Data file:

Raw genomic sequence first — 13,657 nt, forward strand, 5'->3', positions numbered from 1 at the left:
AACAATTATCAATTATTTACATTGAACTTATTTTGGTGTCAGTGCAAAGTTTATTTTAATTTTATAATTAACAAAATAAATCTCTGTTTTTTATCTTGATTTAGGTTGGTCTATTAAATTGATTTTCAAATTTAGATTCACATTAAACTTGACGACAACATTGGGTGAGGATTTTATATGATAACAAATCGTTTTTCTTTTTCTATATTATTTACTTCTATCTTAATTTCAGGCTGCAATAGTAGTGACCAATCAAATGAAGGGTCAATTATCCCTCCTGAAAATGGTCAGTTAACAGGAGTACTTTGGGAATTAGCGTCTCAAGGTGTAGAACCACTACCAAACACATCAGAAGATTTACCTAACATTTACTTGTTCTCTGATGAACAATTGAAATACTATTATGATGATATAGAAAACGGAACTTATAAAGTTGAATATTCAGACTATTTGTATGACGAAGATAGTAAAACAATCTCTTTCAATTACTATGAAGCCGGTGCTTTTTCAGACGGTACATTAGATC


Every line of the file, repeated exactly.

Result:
Raw genomic sequence first — 13,657 nt, forward strand, 5'->3', positions numbered from 1 at the left:
AACAATTATCAATTATTTACATTGAACTTATTTTGGTGTCAGTGCAAAGTTTATTTTAATTTTATAATTAACAAAATAAATCTCTGTTTTTTATCTTGATTTAGGTTGGTCTATTAAATTGATTTTCAAATTTAGATTCACATTAAACTTGACGACAACATTGGGTGAGGATTTTATATGATAACAAATCGTTTTTCTTTTTCTATATTATTTACTTCTATCTTAATTTCAGGCTGCAATAGTAGTGACCAATCAAATGAAGGGTCAATTATCCCTCCTGAAAATGGTCAGTTAACAGGAGTACTTTGGGAATTAGCGTCTCAAGGTGTAGAACCACTACCAAACACATCAGAAGATTTACCTAACATTTACTTGTTCTCTGATGAACAATTGAAATACTATTATGATGATATAGAAAACGGAACTTATAAAGTTGAATATTCAGACTATTTGTATGACGAAGATAGTAAAACAATCTCTTTCAATTACTATGAAGCCGGTGCTTTTTCAGACGGTACATTAGATC